European Journal of Philosophy 13 (1):1–31 (2005)
|Abstract||I show that Nietzsche's puzzling and seemingly inconsistent claims about consciousness constitute a coherent and philosophically fruitful theory. Drawing on some ideas from Schopenhauer and F.A. Lange, Nietzsche argues that conscious mental states are mental states with conceptually articulated content, whereas unconscious mental states are mental states with non-conceptually articulated content. Nietzsche's views on concepts imply that conceptually articulated mental states will be superficial and in some cases distorting analogues of non-conceptually articulated mental states. Thus, the claim that conscious states have a conceptual articulation renders comprehensible Nietzsche's claim that consciousness is "superficial" and "falsifying.".|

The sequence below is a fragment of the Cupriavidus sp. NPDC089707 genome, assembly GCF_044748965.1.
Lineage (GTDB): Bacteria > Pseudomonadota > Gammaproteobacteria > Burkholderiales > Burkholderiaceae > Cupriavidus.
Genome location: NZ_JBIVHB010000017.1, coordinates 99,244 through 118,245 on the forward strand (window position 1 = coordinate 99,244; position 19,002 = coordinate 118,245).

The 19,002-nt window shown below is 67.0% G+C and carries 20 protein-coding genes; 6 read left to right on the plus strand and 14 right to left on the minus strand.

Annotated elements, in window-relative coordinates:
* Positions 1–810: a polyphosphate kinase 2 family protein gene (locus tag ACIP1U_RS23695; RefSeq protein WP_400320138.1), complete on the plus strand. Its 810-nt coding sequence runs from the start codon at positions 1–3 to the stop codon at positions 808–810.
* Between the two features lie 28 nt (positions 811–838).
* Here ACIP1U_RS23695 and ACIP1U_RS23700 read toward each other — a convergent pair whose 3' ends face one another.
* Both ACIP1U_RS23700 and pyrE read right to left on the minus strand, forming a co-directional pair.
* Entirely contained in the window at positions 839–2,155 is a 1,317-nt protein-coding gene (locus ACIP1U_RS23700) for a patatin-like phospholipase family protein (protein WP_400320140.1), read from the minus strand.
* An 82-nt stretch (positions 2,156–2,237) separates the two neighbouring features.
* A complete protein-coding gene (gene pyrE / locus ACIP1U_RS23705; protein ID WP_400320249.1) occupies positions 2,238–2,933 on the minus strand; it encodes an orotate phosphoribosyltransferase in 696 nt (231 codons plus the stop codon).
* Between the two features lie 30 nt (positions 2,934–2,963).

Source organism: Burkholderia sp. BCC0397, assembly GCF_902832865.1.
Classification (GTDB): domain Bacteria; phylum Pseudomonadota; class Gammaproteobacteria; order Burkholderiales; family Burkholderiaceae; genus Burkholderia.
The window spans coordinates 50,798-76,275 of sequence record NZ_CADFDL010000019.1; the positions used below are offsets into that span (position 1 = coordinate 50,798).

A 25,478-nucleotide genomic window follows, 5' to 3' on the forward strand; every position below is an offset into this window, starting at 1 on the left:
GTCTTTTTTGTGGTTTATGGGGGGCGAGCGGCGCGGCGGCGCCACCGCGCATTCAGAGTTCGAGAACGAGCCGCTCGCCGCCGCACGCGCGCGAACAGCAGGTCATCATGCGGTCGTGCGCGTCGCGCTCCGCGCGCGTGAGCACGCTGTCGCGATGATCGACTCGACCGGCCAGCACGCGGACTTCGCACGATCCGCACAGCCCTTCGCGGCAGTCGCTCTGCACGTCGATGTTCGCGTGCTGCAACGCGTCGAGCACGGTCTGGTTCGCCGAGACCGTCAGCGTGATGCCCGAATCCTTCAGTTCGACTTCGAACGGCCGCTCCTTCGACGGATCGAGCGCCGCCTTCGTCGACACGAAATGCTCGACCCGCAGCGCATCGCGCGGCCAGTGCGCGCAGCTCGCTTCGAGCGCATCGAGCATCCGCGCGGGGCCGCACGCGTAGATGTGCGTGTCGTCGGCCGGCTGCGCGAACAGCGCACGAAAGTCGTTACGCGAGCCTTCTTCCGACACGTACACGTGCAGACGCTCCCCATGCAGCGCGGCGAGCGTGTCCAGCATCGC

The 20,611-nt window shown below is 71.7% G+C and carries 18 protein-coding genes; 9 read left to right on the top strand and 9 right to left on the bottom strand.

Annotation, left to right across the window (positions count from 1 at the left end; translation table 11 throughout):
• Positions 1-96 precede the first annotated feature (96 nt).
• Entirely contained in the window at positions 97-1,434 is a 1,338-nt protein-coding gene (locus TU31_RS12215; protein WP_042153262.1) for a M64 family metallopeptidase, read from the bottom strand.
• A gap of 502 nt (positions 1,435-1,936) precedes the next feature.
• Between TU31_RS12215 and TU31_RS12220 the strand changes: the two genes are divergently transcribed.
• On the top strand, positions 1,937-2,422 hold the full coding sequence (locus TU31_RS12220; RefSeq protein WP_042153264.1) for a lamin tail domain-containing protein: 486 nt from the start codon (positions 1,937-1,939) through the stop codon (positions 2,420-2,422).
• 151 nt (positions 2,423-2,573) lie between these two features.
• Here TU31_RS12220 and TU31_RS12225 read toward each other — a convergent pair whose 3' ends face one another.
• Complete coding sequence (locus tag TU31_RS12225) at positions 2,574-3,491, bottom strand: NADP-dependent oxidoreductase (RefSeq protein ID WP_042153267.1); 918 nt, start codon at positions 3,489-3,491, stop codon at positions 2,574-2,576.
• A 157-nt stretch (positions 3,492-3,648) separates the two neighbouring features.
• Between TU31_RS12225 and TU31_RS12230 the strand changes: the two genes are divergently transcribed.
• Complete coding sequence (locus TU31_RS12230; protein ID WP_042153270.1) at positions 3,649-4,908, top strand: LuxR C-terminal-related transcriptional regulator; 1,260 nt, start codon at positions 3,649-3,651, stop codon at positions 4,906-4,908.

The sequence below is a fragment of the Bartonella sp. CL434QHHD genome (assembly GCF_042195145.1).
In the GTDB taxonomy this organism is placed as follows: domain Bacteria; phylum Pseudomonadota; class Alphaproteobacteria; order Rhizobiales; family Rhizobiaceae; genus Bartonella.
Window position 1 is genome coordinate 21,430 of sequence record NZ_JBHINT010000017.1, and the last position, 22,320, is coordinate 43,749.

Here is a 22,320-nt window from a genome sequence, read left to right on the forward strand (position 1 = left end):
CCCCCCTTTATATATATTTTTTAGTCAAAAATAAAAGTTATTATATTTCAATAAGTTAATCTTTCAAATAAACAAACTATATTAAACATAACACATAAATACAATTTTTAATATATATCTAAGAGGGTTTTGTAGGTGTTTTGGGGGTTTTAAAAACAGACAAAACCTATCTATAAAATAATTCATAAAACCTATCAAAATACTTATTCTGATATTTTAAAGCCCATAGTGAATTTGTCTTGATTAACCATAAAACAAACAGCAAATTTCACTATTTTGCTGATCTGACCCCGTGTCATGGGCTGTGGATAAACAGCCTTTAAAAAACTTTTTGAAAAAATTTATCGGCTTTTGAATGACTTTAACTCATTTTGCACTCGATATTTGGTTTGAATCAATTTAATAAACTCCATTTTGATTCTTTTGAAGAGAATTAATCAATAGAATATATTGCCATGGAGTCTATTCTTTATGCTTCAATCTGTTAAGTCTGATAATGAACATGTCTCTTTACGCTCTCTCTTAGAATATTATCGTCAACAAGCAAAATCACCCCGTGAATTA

|Keywords||Nietzsche consciousness unconscious nonconceptual content conscious|
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